KEMET Kemetism (also Kemeticism, both from Egyptian kmt or Kemet, the native name of Ancient Egypt), also sometimes referred to as Neterism (from ntr (Coptic noute) "deity"), or Egyptian Neopaganism, is the contemporary revival of Ancient Egyptian religion and related expressions of religion in classical and late antiquity, emerging during the 1970s. A Kemetic is one who follows Kemetism.
This excellent analysis of the Book of the Dead from Ancient Egypt integrates Common Core reading strategies with a fantastic primary source document! The resource features an introduction and then several excerpts from the Book of the Dead followed by open-ended analysis questions, a chart, and finally a short answer response in which students evaluate religion in Ancient Egypt.
Nefertiti ~ Neferneferuaten Nefertiti (ca. 1370–ca.1330 BC) was the Great Royal Wife (chief consort) of Akhenaten, an Egyptian Pharaoh. Nefertiti and her husband were known for a religious revolution, in which they worshiped one god only, Aten, or the sun disc. Akhenaten and Nefertiti were responsible for the creation of a whole new religion which changed the ways of religion within Egypt. With her husband, she reigned at the wealthiest period of Ancient Egypt.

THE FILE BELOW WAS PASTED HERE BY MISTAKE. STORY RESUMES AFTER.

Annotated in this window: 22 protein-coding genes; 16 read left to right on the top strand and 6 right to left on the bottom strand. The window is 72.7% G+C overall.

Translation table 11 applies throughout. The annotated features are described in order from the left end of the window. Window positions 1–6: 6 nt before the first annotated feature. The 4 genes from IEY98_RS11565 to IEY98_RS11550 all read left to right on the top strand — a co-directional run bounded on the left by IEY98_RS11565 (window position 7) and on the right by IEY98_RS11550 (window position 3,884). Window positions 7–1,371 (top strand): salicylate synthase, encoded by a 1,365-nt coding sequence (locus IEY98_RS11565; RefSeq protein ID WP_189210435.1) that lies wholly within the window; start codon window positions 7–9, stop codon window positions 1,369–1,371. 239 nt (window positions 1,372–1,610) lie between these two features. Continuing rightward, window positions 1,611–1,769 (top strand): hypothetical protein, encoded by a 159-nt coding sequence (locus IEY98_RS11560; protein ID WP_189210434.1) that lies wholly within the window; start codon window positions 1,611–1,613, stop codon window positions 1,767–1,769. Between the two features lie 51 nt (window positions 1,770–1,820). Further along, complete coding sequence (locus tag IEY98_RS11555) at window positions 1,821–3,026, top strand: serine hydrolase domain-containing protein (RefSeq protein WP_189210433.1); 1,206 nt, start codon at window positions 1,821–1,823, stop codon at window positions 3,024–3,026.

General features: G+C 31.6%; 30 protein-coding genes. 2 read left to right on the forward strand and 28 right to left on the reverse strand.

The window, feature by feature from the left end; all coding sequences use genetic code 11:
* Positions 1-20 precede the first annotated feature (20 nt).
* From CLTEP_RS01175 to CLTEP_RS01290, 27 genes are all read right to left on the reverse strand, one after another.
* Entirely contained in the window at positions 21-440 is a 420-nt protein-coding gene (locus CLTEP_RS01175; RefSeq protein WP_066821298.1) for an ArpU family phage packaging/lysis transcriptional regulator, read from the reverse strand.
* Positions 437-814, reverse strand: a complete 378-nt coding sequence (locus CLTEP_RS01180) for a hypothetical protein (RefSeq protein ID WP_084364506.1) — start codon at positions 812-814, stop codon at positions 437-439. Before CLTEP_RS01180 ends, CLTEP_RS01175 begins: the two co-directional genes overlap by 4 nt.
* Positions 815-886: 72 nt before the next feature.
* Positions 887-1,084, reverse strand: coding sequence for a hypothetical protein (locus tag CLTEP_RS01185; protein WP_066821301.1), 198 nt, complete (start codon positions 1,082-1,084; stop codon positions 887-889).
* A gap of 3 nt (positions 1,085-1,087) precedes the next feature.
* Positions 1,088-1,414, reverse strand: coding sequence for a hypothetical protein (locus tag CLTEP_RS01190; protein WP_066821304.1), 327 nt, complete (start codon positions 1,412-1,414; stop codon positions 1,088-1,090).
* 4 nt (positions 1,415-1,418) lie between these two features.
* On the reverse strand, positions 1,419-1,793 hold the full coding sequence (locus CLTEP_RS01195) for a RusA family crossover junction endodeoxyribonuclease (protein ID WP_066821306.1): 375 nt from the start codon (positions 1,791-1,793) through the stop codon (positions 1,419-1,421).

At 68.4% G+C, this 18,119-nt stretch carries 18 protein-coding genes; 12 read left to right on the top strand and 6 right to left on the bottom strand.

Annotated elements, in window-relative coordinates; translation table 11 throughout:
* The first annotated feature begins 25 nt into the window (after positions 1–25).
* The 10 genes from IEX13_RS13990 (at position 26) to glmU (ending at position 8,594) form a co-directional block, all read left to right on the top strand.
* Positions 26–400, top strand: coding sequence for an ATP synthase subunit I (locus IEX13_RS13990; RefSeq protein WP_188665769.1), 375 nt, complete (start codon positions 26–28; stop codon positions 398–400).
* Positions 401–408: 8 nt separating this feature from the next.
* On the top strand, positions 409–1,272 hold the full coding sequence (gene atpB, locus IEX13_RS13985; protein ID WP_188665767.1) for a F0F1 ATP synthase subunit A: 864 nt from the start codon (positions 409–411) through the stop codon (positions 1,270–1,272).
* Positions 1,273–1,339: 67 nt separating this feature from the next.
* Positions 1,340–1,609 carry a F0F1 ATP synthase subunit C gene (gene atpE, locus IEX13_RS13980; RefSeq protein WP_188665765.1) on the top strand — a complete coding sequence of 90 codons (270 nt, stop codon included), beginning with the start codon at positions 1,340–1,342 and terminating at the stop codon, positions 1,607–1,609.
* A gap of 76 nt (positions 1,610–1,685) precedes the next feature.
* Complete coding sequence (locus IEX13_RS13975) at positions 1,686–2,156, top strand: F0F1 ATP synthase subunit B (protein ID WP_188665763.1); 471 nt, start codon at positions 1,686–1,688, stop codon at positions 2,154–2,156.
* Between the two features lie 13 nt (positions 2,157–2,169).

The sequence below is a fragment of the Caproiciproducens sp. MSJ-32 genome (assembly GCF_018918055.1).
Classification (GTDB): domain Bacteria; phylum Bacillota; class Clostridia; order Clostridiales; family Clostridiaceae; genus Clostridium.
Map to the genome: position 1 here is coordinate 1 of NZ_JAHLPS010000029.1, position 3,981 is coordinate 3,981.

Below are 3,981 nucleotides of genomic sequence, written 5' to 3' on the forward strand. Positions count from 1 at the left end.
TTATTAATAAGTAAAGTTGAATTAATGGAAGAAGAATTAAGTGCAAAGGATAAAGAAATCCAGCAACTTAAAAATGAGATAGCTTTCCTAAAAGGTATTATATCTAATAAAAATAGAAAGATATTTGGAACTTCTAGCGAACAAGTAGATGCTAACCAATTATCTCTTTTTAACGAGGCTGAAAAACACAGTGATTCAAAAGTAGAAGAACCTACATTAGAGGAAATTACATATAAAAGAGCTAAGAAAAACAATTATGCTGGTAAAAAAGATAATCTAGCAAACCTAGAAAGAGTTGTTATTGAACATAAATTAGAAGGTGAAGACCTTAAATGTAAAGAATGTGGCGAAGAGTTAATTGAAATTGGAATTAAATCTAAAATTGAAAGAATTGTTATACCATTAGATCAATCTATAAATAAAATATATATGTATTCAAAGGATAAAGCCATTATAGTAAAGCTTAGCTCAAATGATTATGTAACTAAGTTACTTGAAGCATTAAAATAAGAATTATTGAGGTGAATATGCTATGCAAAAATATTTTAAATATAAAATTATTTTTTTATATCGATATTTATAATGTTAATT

Horus statue with cat at Temple of Edfu, Egypt. one of the oldest and most significant deities in ancient Egyptian religion, who was worshipped from at least the late Predynastic period through to Greco-Roman times
Saint Moses the Black (Coptic: (330–405), (also known as Abba Moses the Robber, the Ethiopian and the Strong) was an ascetic monk and priest in Egypt in the fourth century AD, and a notable Desert Father.